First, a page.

College Hockey:
McCabe helps Wisconsin rally past Alaska-Anchorage

MADISON, Wis. – Without its best offensive weapon for the second straight night and getting pushed physically once again, No. 13 Wisconsin needed somebody to make a move. One of the many players disappointed with his Friday night performance, Jake McCabe, picked the right time to fill the void.

McCabe scored the first and the game-winning tally for the Badgers, who salvaged their weekend series against former-WCHA for Alaska-Anchorage with a 4-3 victory Saturday night at the Kohl Center.

“I think everyone was a little let down after last night,” said McCabe, who posted his first career multi-goal game. “We just got dominated in all aspects. Tonight was a good response. It wasn’t pretty, but we got the job done. That’s the only thing that really matters.”

Tyler Barnes and Eddie Wittchow also scored for the Badgers (11-6-1), who rebounded from their first home loss of the season against a team that hadn’t won on the road up until last night.

“We knew how they were going to come out again,” said Barnes. “It was still a back-and-forth period. They were bringing a lot at us, but we went back to our game plan.”

The plan involved keeping pucks out of the zone, throwing pucks into the corners and taking chances at the net. After Blake Tatchell scored his seventh of the season, an even-strength goal off a give-and-go, to give the Seawolves a 1-0 lead, Wisconsin piled on its response at the end of the period.

It started with McCabe, who finally got a nine-game scoreless streak off his back. Executing a little cross-over fake at the blue line, McCabe weaved through two Seawolves with some fancy stickhandling before flicking a backhander glove side at 18:26.

“He’s one of our leaders,” said Barnes. “He got us going.”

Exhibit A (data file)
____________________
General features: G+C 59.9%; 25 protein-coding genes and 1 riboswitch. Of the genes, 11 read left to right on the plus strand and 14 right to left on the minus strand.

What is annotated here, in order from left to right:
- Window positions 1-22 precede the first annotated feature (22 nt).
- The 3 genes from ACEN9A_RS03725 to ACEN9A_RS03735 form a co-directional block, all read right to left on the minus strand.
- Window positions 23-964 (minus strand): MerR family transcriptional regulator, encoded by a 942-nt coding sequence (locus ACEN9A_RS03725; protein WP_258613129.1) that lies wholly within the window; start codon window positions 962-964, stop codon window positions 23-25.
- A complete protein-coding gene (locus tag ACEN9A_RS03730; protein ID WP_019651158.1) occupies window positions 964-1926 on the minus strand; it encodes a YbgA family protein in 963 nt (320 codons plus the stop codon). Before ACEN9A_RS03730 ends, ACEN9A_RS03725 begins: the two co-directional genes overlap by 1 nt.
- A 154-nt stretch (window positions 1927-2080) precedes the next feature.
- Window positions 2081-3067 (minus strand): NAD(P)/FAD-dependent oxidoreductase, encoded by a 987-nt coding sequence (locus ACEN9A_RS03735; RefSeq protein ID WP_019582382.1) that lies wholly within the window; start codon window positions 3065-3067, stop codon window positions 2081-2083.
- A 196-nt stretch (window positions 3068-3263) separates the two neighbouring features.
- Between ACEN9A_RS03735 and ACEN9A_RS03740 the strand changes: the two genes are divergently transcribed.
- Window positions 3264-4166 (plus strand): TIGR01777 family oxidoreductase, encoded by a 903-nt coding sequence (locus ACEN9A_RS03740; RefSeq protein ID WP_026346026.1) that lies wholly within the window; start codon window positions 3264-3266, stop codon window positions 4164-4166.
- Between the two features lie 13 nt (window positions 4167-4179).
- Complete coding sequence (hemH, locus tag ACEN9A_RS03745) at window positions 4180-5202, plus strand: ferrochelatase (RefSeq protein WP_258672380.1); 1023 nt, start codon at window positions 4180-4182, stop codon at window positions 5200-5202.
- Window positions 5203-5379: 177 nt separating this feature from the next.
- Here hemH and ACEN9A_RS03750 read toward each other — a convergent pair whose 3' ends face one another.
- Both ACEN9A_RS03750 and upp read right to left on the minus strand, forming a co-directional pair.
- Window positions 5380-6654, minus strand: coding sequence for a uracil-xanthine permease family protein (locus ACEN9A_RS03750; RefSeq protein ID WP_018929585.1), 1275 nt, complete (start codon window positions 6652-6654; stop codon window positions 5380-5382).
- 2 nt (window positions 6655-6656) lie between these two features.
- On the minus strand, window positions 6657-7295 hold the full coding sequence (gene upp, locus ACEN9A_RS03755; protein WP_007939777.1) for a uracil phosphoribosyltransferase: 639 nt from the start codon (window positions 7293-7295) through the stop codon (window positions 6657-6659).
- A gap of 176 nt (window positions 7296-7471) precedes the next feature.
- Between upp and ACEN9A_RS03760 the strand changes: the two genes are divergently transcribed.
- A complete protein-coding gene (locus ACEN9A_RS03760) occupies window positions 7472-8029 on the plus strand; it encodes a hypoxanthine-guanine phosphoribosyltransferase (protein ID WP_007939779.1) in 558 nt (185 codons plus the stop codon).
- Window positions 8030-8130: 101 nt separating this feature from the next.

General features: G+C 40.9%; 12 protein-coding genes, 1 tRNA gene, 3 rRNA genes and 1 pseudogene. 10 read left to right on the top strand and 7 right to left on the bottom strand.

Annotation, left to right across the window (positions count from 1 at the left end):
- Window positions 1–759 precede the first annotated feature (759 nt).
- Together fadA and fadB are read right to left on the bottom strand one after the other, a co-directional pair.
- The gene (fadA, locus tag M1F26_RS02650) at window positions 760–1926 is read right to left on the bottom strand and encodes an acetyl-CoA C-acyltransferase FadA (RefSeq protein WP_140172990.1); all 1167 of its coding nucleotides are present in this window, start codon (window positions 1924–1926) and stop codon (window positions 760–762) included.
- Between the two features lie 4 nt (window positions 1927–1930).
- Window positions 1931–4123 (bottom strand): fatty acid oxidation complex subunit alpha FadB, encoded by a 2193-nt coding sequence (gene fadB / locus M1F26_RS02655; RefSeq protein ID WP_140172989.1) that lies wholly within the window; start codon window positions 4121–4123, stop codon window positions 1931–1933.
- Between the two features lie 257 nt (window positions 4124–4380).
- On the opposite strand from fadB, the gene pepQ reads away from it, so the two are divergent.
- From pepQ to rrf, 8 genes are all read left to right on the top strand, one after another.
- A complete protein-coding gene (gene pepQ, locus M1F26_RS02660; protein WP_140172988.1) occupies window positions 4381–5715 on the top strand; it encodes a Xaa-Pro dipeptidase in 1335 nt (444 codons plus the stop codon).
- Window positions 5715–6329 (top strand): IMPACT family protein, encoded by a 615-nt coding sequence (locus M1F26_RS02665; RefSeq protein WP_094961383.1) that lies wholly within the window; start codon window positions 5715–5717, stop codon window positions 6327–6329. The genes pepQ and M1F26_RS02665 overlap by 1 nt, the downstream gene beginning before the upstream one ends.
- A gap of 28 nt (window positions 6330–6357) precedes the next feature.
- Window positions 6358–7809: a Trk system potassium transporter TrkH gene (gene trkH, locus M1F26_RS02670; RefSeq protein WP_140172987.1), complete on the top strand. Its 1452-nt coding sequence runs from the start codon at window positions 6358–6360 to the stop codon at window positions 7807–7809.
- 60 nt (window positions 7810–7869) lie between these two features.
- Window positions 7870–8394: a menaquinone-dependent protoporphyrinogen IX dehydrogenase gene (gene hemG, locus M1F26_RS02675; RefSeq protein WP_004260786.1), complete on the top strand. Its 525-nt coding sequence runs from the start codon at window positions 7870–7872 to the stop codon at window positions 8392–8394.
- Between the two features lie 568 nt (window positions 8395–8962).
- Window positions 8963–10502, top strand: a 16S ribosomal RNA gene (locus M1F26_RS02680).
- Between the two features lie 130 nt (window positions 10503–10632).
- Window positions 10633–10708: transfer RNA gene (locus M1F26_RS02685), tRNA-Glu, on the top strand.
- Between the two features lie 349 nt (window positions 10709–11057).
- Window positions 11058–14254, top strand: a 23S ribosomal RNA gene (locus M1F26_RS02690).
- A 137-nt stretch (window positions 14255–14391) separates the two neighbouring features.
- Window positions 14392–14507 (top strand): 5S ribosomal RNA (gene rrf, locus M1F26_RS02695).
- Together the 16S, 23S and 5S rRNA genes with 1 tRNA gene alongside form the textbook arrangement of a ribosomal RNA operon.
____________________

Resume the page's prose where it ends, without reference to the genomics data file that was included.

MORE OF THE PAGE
McCabe finished the job, too. Looking to center the puck after the midway point of the third period, McCabe’s pass that was intended for Barnes bounced off Tatchell’s skate and past UAA goalie Chris Kamal (20 saves) for the decisive tally at 6:27 of the third.

“I wish they were all that easy,” said McCabe. “It’s nice to get puck luck on your side. It hasn’t been in our favor the last couple games. Hockey gods were on our side tonight.”

McCabe’s night spoiled the night of UAA forward Matt Bailey, who scored his ninth and 10th goals of the season in the second period to give Alaska-Anchorage (9-9-2) a 3-2 lead. Bailey’s first goal was the result of out-muscling defenseman Kevin Schulze for a short-handed tally, and the second was a missile from the slot as a result of a poor Wisconsin shift.

The Seawolves were trying to sweep the Badgers for the first time since January 1999.

“The momentum kind of shifted and they got that short-handed goal,” said McCabe. “It took all the atmosphere out of the building. We were scrambling a little bit. Guys were freaking out, but we regained our poise again.”

Barnes added a goal in his fifth straight game with 21.1 left in the first period to give Wisconsin its first lead. Getting the pick on the breakout, Matt Pappe went to the net, taking a Seawolves defenseman with him to create an open zone for Barnes to rifle a shot into the back of the net.

“I’m getting the opportunities,” said Barnes. “Being successful right now, it helps carry over in the back of your mind.”

Wisconsin needed an extra lift considering the Badgers were without their best player for the second straight night. After his flight was delayed coming from Sweden at World Juniors, causing him to be scratched, sophomore Nic Kerdiles stumbled as he reached for the puck, having his right skate dig into the ice, and tumbling him hard into the boards.

Kerdiles left the ice midway through the first period and didn’t return, watching from behind the glass with his pads off and holding an ice bag on his shoulder, and forced Eaves to jumble and rotate most of his lines.

That made Wisconsin’s victory all that more important with the Badgers jumping into Big Ten play against No. 7 Michigan next weekend.

“Good response by the guys,” said Wisconsin coach Mike Eaves, “finding a way to win under adverse conditions.”

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